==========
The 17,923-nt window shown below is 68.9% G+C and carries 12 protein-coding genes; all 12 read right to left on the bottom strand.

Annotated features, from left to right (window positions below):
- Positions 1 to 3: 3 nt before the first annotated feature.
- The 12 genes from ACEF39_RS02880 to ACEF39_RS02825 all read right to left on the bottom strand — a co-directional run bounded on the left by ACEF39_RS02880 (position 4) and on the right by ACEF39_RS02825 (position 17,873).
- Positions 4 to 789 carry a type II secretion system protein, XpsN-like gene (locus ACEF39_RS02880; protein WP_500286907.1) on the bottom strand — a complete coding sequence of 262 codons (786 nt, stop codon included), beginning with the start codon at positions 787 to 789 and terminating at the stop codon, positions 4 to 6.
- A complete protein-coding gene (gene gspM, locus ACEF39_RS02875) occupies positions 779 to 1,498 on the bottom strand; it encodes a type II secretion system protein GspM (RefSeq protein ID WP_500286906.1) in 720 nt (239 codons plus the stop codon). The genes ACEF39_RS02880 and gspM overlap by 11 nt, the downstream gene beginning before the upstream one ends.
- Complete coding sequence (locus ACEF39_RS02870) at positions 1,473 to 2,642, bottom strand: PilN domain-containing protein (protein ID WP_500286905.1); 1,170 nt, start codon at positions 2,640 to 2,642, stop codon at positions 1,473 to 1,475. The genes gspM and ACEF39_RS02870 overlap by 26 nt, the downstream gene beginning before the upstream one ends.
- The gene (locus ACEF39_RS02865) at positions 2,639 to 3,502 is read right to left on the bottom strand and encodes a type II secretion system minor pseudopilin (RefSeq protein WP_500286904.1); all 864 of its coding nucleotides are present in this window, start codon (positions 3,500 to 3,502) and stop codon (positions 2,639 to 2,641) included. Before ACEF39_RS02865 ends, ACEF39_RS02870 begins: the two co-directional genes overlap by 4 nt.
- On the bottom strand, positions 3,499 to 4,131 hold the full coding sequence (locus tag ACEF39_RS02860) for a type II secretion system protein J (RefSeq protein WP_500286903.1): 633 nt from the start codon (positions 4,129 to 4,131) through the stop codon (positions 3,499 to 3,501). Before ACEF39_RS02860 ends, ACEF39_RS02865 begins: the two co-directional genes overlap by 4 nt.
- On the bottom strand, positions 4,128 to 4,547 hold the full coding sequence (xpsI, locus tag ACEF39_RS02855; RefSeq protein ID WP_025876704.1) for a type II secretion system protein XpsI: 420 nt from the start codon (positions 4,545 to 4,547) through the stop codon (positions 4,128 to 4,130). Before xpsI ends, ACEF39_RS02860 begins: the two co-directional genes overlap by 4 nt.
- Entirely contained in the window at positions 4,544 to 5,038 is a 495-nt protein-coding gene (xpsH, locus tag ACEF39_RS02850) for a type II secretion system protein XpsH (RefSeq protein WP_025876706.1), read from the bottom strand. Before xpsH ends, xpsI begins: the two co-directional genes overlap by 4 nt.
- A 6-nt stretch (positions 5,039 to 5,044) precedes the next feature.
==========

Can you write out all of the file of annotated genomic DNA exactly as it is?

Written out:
The 17,923-nt window shown below is 68.9% G+C and carries 12 protein-coding genes; all 12 read right to left on the bottom strand.

Annotated features, from left to right (window positions below):
- Positions 1 to 3: 3 nt before the first annotated feature.
- The 12 genes from ACEF39_RS02880 to ACEF39_RS02825 all read right to left on the bottom strand — a co-directional run bounded on the left by ACEF39_RS02880 (position 4) and on the right by ACEF39_RS02825 (position 17,873).
- Positions 4 to 789 carry a type II secretion system protein, XpsN-like gene (locus ACEF39_RS02880; protein WP_500286907.1) on the bottom strand — a complete coding sequence of 262 codons (786 nt, stop codon included), beginning with the start codon at positions 787 to 789 and terminating at the stop codon, positions 4 to 6.
- A complete protein-coding gene (gene gspM, locus ACEF39_RS02875) occupies positions 779 to 1,498 on the bottom strand; it encodes a type II secretion system protein GspM (RefSeq protein ID WP_500286906.1) in 720 nt (239 codons plus the stop codon). The genes ACEF39_RS02880 and gspM overlap by 11 nt, the downstream gene beginning before the upstream one ends.
- Complete coding sequence (locus ACEF39_RS02870) at positions 1,473 to 2,642, bottom strand: PilN domain-containing protein (protein ID WP_500286905.1); 1,170 nt, start codon at positions 2,640 to 2,642, stop codon at positions 1,473 to 1,475. The genes gspM and ACEF39_RS02870 overlap by 26 nt, the downstream gene beginning before the upstream one ends.
- The gene (locus ACEF39_RS02865) at positions 2,639 to 3,502 is read right to left on the bottom strand and encodes a type II secretion system minor pseudopilin (RefSeq protein WP_500286904.1); all 864 of its coding nucleotides are present in this window, start codon (positions 3,500 to 3,502) and stop codon (positions 2,639 to 2,641) included. Before ACEF39_RS02865 ends, ACEF39_RS02870 begins: the two co-directional genes overlap by 4 nt.
- On the bottom strand, positions 3,499 to 4,131 hold the full coding sequence (locus tag ACEF39_RS02860) for a type II secretion system protein J (RefSeq protein WP_500286903.1): 633 nt from the start codon (positions 4,129 to 4,131) through the stop codon (positions 3,499 to 3,501). Before ACEF39_RS02860 ends, ACEF39_RS02865 begins: the two co-directional genes overlap by 4 nt.
- On the bottom strand, positions 4,128 to 4,547 hold the full coding sequence (xpsI, locus tag ACEF39_RS02855; RefSeq protein ID WP_025876704.1) for a type II secretion system protein XpsI: 420 nt from the start codon (positions 4,545 to 4,547) through the stop codon (positions 4,128 to 4,130). Before xpsI ends, ACEF39_RS02860 begins: the two co-directional genes overlap by 4 nt.
- Entirely contained in the window at positions 4,544 to 5,038 is a 495-nt protein-coding gene (xpsH, locus tag ACEF39_RS02850) for a type II secretion system protein XpsH (RefSeq protein WP_025876706.1), read from the bottom strand. Before xpsH ends, xpsI begins: the two co-directional genes overlap by 4 nt.
- A 6-nt stretch (positions 5,039 to 5,044) precedes the next feature.